The Royal Air Force Bomber Command Memorial is located in Green Park, London. It was built to commemorate the aircrews of the RAF Bomber Command who fought during World War II. It marks the sacrifice of the fifty five thousand, five hundred and seventy three men from Britain, Canada, Poland and other Commonwealth countries, as well as civilians of all nations killed during the bomb raids. The memorial was officially opened on 28th June 2013 by Queen Elizabeth II.
History of the RAF Bomber Command
The RAF Bomber Command formed in 1936, despite there being reasonable doubt to whether a strong bomber force was a good idea, or whether it would simply encourage complete destruction. After the Nazi Blitzkrieg defeated France in 1940, Britain was left with no other choice than to fight on with the Bomber Command at the forefront of attacks. After much difficulty, the Bomber Command had to result to the problematic task of night bombing in order to reduce the number of casualties.
It was only in 1942 when the appointment of Air Marshal Arthur ‘Bomber’ Harris as Commander in Chief, started to turn things around for the Bomber Command. His strategy to destroy Germany’s industrial structure, along with improved air craft, better training, navigational aids and the ruthless will to win, was what enabled the RAF Bomber Command to achieve everything that they did for Britain.
The tactics employed by the RAF Bomber Command during the Second World War caused a lot of controversy. One of the most controversial attacks was the raid on Dresden in 1945, which killed thousands of civilians. This meant that the official memorial was delayed for many years. The memorial was eventually funded by a number of public figures as well as donations from the general public.
The sculpture and time capsule
The memorial features a sculpture of seven bomber aircrew members. It was designed by sculptor Philip Jackson who wanted the piece to look like the aircrew had just returned from one of their many missions. It was unveiled in a ceremony attended by the Queen, along with many veterans and relatives on Thursday 29th June 2013. The event drummed up so much interest that it was aired on a big screen opposite the memorial site, so that members of the public could be a part of it.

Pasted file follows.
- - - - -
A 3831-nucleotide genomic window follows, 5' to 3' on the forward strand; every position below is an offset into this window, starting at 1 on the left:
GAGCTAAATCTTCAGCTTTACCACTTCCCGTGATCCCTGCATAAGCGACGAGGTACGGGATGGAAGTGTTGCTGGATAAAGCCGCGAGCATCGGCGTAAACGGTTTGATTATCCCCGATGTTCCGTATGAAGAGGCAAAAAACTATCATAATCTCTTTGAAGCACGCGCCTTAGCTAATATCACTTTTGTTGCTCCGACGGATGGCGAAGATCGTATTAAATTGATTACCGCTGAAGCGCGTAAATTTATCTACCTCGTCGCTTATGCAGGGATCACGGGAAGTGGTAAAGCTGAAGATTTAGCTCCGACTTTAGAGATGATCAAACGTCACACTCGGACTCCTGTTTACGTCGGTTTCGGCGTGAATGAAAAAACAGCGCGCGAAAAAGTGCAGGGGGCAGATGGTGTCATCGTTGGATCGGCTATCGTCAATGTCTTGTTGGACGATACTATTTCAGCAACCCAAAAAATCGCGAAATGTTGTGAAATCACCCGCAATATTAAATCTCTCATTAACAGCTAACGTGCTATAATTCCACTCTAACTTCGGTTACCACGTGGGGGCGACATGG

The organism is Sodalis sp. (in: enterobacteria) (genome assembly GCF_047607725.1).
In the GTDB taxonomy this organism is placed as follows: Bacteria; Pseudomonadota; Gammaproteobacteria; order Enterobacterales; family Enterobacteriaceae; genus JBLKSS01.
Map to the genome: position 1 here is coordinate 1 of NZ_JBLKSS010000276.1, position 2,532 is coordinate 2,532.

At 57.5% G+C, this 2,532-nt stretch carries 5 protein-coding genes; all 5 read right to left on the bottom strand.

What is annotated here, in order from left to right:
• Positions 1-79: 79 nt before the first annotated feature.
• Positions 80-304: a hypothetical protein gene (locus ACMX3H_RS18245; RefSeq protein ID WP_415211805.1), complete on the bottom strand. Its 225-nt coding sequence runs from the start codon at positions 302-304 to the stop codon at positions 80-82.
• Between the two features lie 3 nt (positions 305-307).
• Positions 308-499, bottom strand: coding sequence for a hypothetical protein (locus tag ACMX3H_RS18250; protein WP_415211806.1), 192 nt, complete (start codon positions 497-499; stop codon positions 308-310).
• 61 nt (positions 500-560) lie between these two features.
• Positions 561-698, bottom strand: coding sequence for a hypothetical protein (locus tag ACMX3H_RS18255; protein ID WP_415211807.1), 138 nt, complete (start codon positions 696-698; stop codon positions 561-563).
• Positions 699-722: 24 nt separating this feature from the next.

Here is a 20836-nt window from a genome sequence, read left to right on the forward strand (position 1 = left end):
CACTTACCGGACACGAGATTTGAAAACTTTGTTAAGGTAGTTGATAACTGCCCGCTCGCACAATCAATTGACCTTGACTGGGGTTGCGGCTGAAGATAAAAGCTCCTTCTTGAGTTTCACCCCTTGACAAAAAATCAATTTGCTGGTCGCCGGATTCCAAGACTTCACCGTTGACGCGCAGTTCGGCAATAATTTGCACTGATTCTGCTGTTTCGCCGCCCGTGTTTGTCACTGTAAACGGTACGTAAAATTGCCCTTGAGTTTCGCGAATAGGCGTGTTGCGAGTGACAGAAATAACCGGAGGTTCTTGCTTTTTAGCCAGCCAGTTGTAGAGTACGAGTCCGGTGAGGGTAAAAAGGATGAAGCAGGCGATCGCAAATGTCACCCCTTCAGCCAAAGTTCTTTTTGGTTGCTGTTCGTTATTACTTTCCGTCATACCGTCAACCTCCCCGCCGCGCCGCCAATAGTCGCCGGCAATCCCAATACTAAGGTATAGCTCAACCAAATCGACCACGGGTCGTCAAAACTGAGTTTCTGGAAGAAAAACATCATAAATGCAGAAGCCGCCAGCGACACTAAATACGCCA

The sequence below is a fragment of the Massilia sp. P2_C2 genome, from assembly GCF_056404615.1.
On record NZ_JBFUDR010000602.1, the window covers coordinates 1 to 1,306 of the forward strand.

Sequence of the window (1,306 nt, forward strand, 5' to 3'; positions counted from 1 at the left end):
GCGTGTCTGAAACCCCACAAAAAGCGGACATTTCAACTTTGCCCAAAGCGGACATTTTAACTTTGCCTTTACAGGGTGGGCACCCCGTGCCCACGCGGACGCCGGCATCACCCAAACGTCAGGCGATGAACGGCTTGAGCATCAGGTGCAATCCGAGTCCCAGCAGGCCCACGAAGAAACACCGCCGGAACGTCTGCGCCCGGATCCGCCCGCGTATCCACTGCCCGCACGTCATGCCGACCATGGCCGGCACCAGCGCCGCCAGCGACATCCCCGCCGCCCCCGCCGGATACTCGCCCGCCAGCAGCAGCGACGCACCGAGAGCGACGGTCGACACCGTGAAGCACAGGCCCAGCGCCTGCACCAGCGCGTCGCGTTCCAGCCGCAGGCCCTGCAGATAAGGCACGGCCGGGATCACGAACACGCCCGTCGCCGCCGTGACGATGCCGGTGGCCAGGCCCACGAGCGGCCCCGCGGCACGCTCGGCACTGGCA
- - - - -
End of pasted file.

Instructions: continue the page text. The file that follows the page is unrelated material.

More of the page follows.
A time capsule was later placed in the memorial on the 7th November 2012. It holds messages of love and remembrance, as well as photographs, donated by friends, family and supporters of the RAF Bomber Command.
How to get to the memorial
The easiest way to visit the memorial is by tube, with the nearest station being Hyde Park Corner which runs on the Piccadilly line. If you come in from Green Park station on the Jubilee, Piccadilly or Victoria line you will find the memorial within short walking distance. Alternatively you can access the memorial by train. If this is your chosen method of transport you will need to get off at Victoria station and walk. It should take you no more than fifteen minutes! During the day time you can also catch a bus to the memorial. Routes 9, 14, 22, 38 and C2 all stop adjacent to the Memorial.
Preserving the memorial
Unfortunately the Bomber Command Memorial is not funded by the Government and therefore requires the help of the public in order to pay for its up keep. Donations can be made directly from the RAF website or if you wish to you can leave a gift in your will. Many people also like to fundraise for the RAF Benevolent Fund by doing things like running marathons, throwing bake sales and beating world records!
Whether one of your relatives fought in World War II or you just wish to pay your respects to those that did, the RAF Bomber Command memorial is well worth visiting during your trip to London.